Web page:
Skip to Content

Battles of Milne Bay and Kokoda and the Beachheads – Canberra

75th anniversaries of the Battle of Milne Bay and Kokoda and the Beachheads – Australian War Memorial, Canberra.

Milne Bay
Service 75th anniversary of the Battle of Milne Bay commemoration
Date 25 August 2017
Venue Australian War Memorial, Canberra
Attendance By invitation to eligible veteran nominations
Nominations Close on 16 June 2017

Background

Reputed to be the first defeat of a Japanese amphibious landing in the Second World War, Milne Bay was one of the key actions of the Papuan campaign.  In August 1942 Japanese troops began landing on Milne Bay’s northern shore and advanced towards the Allied airfields that were their objective.  The Japanese sought to seize the area as a base from which to provide aerial and naval support to the troops advancing on Port Moresby across the Owen Stanely range and for attacks on northern Australia and Port Moresby.  After landing they had to march 11 kilometres to their first objective having also underestimated the number of Australian and United States troops in the area.  There was some heavy fighting, but the Japanese could not overcome the combination of infantry and airpower.  The survivors were evacuated by ship over several nights or tried to make their way overland to the base at Buna.  More than 370 Australians were killed or wounded while the Japanese suffered almost 1500 casualties.

Kokoda and the Beachheads
Service 75th anniversary of Kokoda and the Beachheads commemorations
Date 2 November 2017
Venue Australian War Memorial, Canberra
Attendance By invitation to eligible veteran nominations
Nominations Close on 11 August 2017

Background

The Kokoda Track links Owers’ Corner, some 40 kilometres north-east of Port Moresby with the village of Wairopi on the northern edge of the Owen Stanley ranges.  From Wairopi the Track runs to Awala from where it becomes a network of paths passing through tropical lowlands to the coastal swamps and the settlements of Buna, Gona and Sanananda on Papua’s north coast.  The first encounter between Japanese and Australians took place on 23 July 1942 at Awala, from where began a fighting withdrawal that carried the Australians back to Imita Ridge – some 50 kilometres from Port Moresby – on 17 September 1942.  By 2 November 1942 the Australians had retaken Kokoda.  The last action fought along the Track took place between Oivi and Gorari and ended on 11 November 1942, after which the Australians reached Wairopi unopposed.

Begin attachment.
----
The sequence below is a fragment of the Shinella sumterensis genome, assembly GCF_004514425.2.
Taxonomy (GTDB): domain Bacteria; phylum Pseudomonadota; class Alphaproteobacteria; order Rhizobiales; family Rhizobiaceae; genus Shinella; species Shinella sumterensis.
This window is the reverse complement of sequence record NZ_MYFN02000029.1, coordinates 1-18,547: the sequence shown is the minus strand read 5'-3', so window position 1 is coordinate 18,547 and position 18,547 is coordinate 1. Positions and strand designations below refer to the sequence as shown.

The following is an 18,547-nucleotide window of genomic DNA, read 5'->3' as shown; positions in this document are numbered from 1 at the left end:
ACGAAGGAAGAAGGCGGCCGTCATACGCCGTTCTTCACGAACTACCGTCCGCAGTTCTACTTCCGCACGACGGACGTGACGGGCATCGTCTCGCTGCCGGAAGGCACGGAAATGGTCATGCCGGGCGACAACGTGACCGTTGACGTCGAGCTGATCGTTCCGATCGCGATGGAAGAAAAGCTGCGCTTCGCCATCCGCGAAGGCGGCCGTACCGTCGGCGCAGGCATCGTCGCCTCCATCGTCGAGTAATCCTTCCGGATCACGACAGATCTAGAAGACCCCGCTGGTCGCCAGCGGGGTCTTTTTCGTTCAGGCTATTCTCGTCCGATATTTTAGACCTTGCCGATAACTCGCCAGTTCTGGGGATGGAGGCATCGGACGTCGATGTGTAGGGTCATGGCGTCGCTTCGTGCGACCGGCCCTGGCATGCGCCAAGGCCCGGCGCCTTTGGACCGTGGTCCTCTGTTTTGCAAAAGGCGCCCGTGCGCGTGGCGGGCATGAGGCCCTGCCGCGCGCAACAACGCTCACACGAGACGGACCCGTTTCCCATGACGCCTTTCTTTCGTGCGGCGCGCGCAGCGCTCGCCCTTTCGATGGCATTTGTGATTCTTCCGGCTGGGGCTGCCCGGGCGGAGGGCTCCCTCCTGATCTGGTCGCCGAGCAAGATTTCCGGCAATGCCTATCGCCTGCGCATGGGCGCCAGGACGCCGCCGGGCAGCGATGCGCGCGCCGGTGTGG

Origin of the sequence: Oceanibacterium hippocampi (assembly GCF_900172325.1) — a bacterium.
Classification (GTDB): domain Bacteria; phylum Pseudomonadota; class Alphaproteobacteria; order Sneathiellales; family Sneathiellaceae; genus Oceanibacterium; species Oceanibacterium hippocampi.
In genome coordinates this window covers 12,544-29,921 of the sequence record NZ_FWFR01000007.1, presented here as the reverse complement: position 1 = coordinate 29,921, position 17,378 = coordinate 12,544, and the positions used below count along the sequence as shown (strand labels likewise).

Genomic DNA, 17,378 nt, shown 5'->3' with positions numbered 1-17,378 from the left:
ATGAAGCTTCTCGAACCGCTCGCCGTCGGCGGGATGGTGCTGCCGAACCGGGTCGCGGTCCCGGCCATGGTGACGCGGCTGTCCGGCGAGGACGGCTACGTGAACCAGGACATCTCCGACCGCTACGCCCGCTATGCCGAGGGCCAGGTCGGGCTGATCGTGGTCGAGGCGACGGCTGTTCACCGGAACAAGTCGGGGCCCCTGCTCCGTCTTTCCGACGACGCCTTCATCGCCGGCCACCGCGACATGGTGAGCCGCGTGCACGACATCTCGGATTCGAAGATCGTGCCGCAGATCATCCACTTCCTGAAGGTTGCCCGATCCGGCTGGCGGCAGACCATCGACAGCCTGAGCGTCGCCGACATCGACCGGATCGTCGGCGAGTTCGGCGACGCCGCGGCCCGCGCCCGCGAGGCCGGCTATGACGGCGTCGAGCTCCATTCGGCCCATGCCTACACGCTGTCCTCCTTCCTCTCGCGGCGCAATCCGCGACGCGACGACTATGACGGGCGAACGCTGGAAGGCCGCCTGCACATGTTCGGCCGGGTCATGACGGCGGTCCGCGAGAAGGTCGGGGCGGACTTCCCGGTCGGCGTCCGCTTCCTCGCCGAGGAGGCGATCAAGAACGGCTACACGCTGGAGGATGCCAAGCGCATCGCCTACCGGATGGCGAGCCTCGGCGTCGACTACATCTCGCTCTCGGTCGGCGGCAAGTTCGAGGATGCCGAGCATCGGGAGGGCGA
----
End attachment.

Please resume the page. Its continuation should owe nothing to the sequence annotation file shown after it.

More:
The fight to drive the Japanese from their beachhead strongholds at Buna, Gona and Sanananda is known collectively as the beachhead battles.  Australian troops assaulted Gona in November 1942.  It took more than two weeks of fighting to destroy the Japanese garrison.  At Buna in December 1942 and January 1943 United States and Australian troops took two weeks to prevail over a strong network of defences.  The final beachhead battle was fought at Sanananda in January 1943.  Again United States and Australian troops faced a difficult task against a strongly held position, finally breaking Japanese resistance after ten days fighting.  More than 2800 Australians were killed, wounded or evacuated with illness during the beachhead battles.

Nominations

A veteran nomination form (PDF 122 KB)  and veteran medical information form (PDF 165 KB) are required to be completed for the commemoration nomination process. Nominees will be required to undergo a medical assessment to confirm suitability for travel to Canberra. DVA will arrange for return travel and accommodation for veterans and an accompanying carer from the home location.

A letter to be provided to General Practitioners  is also available to assist with the medical clearance process.

Nominations should be emailed or posted to DVA to be received by the specified closing date.

Contact Information

Department Veterans’ Affairs
GPO Box 9998
CANBERRA   ACT 2601
Email: anzaccentenaryprojects2@dva.gov.au
Telephone: (02) 6289 6057

No votes yet